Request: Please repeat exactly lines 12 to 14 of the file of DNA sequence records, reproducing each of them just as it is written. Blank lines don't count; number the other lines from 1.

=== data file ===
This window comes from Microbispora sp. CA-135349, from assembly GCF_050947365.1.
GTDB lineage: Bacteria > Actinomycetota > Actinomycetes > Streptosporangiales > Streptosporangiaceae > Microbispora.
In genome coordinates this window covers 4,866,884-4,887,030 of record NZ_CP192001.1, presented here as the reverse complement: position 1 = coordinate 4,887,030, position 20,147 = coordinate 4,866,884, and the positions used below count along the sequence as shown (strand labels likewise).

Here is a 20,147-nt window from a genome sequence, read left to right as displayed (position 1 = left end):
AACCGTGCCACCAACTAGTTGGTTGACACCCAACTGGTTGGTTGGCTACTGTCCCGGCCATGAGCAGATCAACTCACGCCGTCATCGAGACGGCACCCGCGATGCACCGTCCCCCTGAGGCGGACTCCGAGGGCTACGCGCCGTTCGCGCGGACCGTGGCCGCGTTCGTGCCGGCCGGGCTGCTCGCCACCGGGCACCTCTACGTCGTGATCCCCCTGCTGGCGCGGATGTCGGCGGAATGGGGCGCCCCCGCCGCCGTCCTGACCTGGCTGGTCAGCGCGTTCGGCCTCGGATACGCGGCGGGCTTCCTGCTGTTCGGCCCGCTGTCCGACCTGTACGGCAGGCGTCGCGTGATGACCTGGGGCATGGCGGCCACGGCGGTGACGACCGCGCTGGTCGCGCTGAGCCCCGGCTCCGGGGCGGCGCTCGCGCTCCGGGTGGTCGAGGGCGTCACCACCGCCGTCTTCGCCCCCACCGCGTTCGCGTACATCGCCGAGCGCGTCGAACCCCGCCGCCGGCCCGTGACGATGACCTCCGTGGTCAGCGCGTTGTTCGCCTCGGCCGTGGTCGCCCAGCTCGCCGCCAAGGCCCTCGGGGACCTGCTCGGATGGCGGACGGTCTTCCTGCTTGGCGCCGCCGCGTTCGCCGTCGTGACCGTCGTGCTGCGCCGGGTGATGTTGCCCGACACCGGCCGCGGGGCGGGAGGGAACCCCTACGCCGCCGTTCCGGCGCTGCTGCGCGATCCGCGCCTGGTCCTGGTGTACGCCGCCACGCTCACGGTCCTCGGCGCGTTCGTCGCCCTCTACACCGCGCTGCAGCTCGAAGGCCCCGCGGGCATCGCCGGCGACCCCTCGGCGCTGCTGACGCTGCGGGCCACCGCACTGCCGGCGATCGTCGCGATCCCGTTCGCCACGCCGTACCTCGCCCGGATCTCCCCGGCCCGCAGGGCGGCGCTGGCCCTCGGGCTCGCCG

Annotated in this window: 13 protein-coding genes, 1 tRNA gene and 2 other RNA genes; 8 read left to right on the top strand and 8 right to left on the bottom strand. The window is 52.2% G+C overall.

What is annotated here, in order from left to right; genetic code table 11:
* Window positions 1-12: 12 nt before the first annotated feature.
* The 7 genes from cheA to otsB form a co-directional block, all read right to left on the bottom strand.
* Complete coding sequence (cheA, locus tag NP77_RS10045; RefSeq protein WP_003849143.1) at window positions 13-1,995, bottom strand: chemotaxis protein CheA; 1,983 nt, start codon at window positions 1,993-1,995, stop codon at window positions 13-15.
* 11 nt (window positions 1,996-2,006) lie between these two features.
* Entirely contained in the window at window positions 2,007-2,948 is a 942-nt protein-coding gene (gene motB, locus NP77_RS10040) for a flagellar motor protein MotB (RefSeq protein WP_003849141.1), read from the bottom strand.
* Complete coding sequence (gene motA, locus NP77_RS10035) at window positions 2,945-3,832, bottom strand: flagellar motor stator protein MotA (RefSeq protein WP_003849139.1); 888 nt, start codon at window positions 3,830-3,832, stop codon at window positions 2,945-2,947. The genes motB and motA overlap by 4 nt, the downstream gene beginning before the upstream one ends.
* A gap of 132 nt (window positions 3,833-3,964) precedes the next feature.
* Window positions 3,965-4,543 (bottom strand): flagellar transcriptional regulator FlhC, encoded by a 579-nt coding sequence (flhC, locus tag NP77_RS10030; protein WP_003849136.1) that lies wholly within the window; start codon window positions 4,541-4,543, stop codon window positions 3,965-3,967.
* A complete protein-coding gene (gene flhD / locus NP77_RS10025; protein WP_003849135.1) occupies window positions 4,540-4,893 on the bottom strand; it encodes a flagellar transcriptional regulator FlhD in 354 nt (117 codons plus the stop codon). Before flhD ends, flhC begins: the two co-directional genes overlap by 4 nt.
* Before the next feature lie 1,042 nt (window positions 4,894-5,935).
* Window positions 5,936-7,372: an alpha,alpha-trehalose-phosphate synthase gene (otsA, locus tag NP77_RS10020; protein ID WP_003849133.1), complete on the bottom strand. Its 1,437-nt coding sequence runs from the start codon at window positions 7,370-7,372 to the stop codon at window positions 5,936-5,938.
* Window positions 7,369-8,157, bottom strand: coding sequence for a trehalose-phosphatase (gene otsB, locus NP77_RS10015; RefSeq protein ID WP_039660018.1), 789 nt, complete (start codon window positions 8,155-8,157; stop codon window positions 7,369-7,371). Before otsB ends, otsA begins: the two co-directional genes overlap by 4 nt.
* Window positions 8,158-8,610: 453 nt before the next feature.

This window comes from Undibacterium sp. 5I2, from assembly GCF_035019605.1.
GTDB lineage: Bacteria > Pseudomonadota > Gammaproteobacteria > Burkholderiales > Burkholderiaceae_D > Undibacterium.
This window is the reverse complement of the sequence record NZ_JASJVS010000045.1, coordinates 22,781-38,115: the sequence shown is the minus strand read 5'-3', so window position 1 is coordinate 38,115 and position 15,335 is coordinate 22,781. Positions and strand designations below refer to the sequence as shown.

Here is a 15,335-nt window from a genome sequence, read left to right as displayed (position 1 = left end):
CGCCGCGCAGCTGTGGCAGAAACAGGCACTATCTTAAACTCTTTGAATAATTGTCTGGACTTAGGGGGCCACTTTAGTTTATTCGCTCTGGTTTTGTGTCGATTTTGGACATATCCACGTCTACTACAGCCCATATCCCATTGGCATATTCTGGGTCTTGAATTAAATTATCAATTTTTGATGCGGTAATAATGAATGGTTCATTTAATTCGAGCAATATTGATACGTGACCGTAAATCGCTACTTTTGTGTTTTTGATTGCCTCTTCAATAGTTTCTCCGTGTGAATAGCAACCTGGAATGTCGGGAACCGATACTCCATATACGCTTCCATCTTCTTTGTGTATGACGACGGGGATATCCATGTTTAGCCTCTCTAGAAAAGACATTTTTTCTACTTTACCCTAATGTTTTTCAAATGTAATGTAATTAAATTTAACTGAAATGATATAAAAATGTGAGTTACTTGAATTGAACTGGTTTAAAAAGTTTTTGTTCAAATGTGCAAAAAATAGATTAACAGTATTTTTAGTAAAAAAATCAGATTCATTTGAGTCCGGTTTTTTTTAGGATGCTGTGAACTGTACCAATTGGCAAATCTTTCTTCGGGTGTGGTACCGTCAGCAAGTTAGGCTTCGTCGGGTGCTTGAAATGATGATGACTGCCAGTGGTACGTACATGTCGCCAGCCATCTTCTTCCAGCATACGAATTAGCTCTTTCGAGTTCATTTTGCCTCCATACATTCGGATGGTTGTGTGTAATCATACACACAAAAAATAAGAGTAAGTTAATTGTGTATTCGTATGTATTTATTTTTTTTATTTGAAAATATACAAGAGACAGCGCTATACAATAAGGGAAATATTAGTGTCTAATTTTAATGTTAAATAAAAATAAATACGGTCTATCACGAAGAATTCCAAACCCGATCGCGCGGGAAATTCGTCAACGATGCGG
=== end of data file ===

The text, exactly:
* Entirely contained in the window at window positions 2,007-2,948 is a 942-nt protein-coding gene (gene motB, locus NP77_RS10040) for a flagellar motor protein MotB (RefSeq protein WP_003849141.1), read from the bottom strand.
* Complete coding sequence (gene motA, locus NP77_RS10035) at window positions 2,945-3,832, bottom strand: flagellar motor stator protein MotA (RefSeq protein WP_003849139.1); 888 nt, start codon at window positions 3,830-3,832, stop codon at window positions 2,945-2,947. The genes motB and motA overlap by 4 nt, the downstream gene beginning before the upstream one ends.
* A gap of 132 nt (window positions 3,833-3,964) precedes the next feature.